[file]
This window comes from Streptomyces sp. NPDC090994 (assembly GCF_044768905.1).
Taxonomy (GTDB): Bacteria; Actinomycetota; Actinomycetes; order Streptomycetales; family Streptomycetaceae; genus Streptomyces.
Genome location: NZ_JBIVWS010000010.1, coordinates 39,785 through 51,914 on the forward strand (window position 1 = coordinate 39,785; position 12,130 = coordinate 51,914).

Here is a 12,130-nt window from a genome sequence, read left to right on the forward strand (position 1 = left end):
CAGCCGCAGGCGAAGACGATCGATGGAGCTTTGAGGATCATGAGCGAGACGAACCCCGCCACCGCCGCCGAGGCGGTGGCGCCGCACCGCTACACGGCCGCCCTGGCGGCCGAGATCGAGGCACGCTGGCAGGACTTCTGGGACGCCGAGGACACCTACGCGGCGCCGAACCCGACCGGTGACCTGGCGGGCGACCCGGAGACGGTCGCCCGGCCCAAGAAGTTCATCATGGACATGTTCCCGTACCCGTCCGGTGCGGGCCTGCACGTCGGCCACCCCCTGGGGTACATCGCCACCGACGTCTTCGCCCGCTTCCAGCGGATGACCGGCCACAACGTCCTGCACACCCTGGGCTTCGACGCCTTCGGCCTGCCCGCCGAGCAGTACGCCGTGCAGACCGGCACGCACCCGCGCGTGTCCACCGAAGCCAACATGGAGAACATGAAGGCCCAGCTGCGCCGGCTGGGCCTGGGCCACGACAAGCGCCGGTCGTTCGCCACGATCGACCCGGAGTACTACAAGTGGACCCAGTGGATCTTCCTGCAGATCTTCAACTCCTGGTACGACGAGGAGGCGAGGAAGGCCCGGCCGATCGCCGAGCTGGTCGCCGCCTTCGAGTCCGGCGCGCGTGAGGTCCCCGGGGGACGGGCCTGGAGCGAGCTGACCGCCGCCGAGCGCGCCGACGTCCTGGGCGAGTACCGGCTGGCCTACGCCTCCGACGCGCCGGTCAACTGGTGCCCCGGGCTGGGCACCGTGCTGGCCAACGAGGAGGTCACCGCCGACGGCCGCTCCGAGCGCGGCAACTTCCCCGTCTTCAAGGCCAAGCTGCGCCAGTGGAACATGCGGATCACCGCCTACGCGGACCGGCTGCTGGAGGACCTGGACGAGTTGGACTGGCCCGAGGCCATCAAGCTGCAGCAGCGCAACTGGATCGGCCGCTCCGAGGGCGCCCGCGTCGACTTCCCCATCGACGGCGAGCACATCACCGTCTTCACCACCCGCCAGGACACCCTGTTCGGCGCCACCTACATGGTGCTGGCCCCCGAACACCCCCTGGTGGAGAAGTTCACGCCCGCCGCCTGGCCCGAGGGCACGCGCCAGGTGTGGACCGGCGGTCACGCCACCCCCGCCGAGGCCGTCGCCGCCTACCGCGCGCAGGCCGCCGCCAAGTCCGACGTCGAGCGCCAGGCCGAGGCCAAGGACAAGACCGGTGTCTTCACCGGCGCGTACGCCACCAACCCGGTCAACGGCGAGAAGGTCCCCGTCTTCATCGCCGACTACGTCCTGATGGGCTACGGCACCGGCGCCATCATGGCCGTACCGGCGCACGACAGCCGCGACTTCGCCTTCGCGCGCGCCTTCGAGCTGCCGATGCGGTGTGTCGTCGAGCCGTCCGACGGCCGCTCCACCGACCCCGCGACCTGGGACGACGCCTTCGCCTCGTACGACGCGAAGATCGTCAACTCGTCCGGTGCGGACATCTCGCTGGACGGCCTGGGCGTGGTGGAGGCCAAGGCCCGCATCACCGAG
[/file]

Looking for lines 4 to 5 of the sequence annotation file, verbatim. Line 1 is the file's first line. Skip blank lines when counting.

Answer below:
Here is a 12,130-nt window from a genome sequence, read left to right on the forward strand (position 1 = left end):
CAGCCGCAGGCGAAGACGATCGATGGAGCTTTGAGGATCATGAGCGAGACGAACCCCGCCACCGCCGCCGAGGCGGTGGCGCCGCACCGCTACACGGCCGCCCTGGCGGCCGAGATCGAGGCACGCTGGCAGGACTTCTGGGACGCCGAGGACACCTACGCGGCGCCGAACCCGACCGGTGACCTGGCGGGCGACCCGGAGACGGTCGCCCGGCCCAAGAAGTTCATCATGGACATGTTCCCGTACCCGTCCGGTGCGGGCCTGCACGTCGGCCACCCCCTGGGGTACATCGCCACCGACGTCTTCGCCCGCTTCCAGCGGATGACCGGCCACAACGTCCTGCACACCCTGGGCTTCGACGCCTTCGGCCTGCCCGCCGAGCAGTACGCCGTGCAGACCGGCACGCACCCGCGCGTGTCCACCGAAGCCAACATGGAGAACATGAAGGCCCAGCTGCGCCGGCTGGGCCTGGGCCACGACAAGCGCCGGTCGTTCGCCACGATCGACCCGGAGTACTACAAGTGGACCCAGTGGATCTTCCTGCAGATCTTCAACTCCTGGTACGACGAGGAGGCGAGGAAGGCCCGGCCGATCGCCGAGCTGGTCGCCGCCTTCGAGTCCGGCGCGCGTGAGGTCCCCGGGGGACGGGCCTGGAGCGAGCTGACCGCCGCCGAGCGCGCCGACGTCCTGGGCGAGTACCGGCTGGCCTACGCCTCCGACGCGCCGGTCAACTGGTGCCCCGGGCTGGGCACCGTGCTGGCCAACGAGGAGGTCACCGCCGACGGCCGCTCCGAGCGCGGCAACTTCCCCGTCTTCAAGGCCAAGCTGCGCCAGTGGAACATGCGGATCACCGCCTACGCGGACCGGCTGCTGGAGGACCTGGACGAGTTGGACTGGCCCGAGGCCATCAAGCTGCAGCAGCGCAACTGGATCGGCCGCTCCGAGGGCGCCCGCGTCGACTTCCCCATCGACGGCGAGCACATCACCGTCTTCACCACCCGCCAGGACACCCTGTTCGGCGCCACCTACATGGTGCTGGCCCCCGAACACCCCCTGGTGGAGAAGTTCACGCCCGCCGCCTGGCCCGAGGGCACGCGCCAGGTGTGGACCGGCGGTCACGCCACCCCCGCCGAGGCCGTCGCCGCCTACCGCGCGCAGGCCGCCGCCAAGTCCGACGTCGAGCGCCAGGCCGAGGCCAAGGACAAGACCGGTGTCTTCACCGGCGCGTACGCCACCAACCCGGTCAACGGCGAGAAGGTCCCCGTCTTCATCGCCGACTACGTCCTGATGGGCTACGGCACCGGCGCCATCATGGCCGTACCGGCGCACGACAGCCGCGACTTCGCCTTCGCGCGCGCCTTCGAGCTGCCGATGCGGTGTGTCGTCGAGCCGTCCGACGGCCGCTCCACCGACCCCGCGACCTGGGACGACGCCTTCGCCTCGTACGACGCGAAGATCGTCAACTCGTCCGGTGCGGACATCTCGCTGGACGGCCTGGGCGTGGTGGAGGCCAAGGCCCGCATCACCGAG